According to Advocate General Pikamäe, Hungary has failed to fulfil obligations arising from EU law in relation to a substantial part of its national legislation on asylum procedures and the return of illegally staying third-country nationals
In particular, it should be established that there has been a failure to fulfil obligations for breach of ensuring effective access to the asylum procedure, and for breach of the procedural safeguards relating to applications for international protection, to the unlawful detention of applicants for that protection in transit zones and to the unlawful removal of illegally staying third-country nationals
The Commission has brought an action for failure to fulfil obligations against Hungary before the Court of Justice seeking a declaration that a substantial part of the national legislation of that Member State on the right to asylum and on the return of illegally staying third-country nationals is contrary to EU law and more specifically the ‘Procedures’ ‘Reception’ and ‘Return’ Directives.
In particular, the Commission alleges that Hungary has infringed the procedural safeguards relating to applications for international protection, has unlawfully detained applicants for that protection in transit zones and has unlawfully removed illegally staying third-country nationals.
In today’s Opinion, Advocate General Priit Pikamäe takes the view, in the first place, that the combination (i) of the obligation laid down in the Hungarian legislation for applicants for international protection to travel to one of the transit zones located at the Serbian-Hungarian border in order to make their application and (ii) of the drastic reduction in the number of persons allowed to enter those zones prevents those applicants from making their application effectively. Those applicants, deprived of their right, stemming from the ‘Procedures’ Directive, to have effective access to the procedure for granting international protection, are required to wait between 11 and 18 months before they are admitted to one of the transit zones and are thus able to make an application.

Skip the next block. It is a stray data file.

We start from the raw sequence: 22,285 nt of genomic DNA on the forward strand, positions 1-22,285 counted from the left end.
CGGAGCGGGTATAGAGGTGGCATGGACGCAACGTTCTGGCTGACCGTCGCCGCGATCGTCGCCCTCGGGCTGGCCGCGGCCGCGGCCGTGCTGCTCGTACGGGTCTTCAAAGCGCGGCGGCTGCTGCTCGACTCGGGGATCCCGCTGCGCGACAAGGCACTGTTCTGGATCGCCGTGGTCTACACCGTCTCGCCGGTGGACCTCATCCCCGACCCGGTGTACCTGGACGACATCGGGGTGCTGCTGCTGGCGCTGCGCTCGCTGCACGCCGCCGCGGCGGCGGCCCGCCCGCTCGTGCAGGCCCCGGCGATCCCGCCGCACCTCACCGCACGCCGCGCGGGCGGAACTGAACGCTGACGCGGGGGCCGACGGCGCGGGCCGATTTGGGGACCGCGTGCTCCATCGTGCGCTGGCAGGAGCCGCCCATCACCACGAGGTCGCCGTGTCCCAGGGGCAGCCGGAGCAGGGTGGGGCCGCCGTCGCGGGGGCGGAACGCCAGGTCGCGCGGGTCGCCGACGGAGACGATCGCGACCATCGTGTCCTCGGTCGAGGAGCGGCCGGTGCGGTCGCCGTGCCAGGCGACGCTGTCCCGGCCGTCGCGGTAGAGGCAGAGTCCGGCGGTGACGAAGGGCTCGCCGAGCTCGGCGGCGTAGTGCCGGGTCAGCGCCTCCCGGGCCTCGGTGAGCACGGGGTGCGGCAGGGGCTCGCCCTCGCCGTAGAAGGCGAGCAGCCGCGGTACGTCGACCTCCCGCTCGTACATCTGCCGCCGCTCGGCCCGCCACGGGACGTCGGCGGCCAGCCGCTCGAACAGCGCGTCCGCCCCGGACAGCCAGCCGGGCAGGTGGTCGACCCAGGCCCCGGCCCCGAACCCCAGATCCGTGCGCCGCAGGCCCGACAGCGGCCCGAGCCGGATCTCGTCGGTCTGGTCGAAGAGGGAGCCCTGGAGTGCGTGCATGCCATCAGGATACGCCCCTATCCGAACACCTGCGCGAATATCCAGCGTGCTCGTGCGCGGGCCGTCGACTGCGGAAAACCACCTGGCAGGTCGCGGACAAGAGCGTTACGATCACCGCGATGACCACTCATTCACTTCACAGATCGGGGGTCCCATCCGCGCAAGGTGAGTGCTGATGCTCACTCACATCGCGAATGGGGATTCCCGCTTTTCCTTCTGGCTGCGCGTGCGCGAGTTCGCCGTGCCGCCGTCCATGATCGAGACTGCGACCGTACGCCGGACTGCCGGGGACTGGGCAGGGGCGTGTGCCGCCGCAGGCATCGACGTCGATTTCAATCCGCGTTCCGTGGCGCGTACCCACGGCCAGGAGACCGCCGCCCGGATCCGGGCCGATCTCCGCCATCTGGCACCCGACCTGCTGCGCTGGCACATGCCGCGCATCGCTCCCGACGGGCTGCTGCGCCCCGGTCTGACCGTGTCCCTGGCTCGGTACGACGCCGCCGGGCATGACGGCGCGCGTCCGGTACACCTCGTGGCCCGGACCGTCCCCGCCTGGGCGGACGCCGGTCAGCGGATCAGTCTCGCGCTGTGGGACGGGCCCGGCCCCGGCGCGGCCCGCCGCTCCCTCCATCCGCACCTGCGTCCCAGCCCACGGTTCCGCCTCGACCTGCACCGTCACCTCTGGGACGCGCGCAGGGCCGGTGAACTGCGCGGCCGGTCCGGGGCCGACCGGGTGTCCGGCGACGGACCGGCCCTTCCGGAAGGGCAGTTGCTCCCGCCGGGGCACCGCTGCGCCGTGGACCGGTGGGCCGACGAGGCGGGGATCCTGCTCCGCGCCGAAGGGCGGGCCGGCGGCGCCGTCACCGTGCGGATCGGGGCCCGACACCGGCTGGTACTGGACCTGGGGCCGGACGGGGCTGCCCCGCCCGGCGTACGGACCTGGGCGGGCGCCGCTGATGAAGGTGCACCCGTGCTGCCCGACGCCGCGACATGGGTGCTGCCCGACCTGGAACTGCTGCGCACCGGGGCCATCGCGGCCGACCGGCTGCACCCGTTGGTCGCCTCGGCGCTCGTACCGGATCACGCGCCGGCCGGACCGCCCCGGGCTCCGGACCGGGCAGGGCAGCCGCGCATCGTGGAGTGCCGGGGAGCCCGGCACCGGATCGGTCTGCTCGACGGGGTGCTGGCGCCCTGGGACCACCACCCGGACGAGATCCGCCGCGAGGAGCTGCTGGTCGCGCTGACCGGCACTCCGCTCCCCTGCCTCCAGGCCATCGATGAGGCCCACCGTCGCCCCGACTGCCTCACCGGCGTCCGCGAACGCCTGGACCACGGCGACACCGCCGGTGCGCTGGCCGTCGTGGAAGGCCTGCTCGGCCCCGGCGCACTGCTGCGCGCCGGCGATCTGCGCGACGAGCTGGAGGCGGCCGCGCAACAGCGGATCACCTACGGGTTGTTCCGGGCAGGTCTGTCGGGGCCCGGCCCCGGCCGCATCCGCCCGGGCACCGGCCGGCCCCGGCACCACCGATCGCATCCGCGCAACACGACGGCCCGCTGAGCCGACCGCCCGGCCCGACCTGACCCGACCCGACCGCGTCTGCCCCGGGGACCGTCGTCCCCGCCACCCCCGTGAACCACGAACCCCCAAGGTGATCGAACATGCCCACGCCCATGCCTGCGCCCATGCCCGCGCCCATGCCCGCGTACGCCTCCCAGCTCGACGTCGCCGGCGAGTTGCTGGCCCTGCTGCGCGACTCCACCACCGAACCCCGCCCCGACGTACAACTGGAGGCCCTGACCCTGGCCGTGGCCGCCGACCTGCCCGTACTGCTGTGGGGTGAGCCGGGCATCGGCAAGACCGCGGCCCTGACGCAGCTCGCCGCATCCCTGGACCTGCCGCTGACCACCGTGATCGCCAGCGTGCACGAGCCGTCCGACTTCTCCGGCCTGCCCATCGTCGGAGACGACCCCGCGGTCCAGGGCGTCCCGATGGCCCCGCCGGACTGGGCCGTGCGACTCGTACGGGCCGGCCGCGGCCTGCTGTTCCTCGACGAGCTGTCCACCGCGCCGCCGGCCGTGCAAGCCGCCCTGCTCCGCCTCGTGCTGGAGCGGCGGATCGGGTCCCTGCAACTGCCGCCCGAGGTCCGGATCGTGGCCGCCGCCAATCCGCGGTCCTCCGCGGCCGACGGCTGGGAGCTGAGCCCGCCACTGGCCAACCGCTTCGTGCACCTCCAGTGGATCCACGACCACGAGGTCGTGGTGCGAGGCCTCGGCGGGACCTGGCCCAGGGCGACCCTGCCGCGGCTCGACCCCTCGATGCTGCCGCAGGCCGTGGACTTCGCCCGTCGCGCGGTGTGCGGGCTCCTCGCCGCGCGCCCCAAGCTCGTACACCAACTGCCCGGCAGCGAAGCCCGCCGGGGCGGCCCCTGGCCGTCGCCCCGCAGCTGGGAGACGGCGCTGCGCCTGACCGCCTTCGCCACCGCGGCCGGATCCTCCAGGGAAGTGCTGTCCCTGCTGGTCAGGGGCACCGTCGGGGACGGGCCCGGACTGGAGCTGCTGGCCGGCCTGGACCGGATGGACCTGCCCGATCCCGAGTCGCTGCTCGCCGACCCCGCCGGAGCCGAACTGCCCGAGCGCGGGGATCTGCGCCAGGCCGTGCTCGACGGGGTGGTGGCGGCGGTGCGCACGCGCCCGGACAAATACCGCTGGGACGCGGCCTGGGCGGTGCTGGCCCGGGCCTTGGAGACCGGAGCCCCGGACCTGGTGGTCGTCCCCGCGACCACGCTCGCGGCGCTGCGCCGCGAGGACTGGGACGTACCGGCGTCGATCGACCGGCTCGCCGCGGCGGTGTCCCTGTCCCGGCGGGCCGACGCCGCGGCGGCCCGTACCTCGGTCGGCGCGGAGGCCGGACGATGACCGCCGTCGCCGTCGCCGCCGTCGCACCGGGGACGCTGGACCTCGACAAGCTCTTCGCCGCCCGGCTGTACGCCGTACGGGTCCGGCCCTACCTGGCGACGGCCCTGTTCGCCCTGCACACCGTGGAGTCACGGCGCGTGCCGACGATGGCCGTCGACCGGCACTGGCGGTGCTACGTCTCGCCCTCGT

In the second place, the Advocate General takes the view that the procedure implemented by the competent Hungarian asylum authority in the transit zones falls within the scope of the ‘border procedure’ provided for by the ‘Procedures’ Directive. In that regard, the Advocate General observes that, where a Member State, like Hungary in the present case, makes use of the possibility afforded to it by the ‘Procedures’ Directive to establish procedures in a place located at its border, the rules relating to the ‘border procedure’ must imperatively be applied.
As regards whether the abovementioned national procedure is consistent with the rules relating to the ‘border procedure’, the Advocate General observes that although, pursuant to those rules, Member States having recourse to the ‘border procedure’ may decide on the admissibility of an application for international protection in a transit zone, they may decide, in such a zone, on the substance only in a defined number of cases. However, in disregard of the rules in question, the national procedure at issue is always conducted in a transit zone, whether it concerns admissibility or any aspect on the substance.
Similarly, the Advocate General takes the view that the rules relating to the national procedure at issue do not comply with the ‘border procedure’ requirement that applicants for international protection cannot be accommodated in a transit zone for more than four weeks.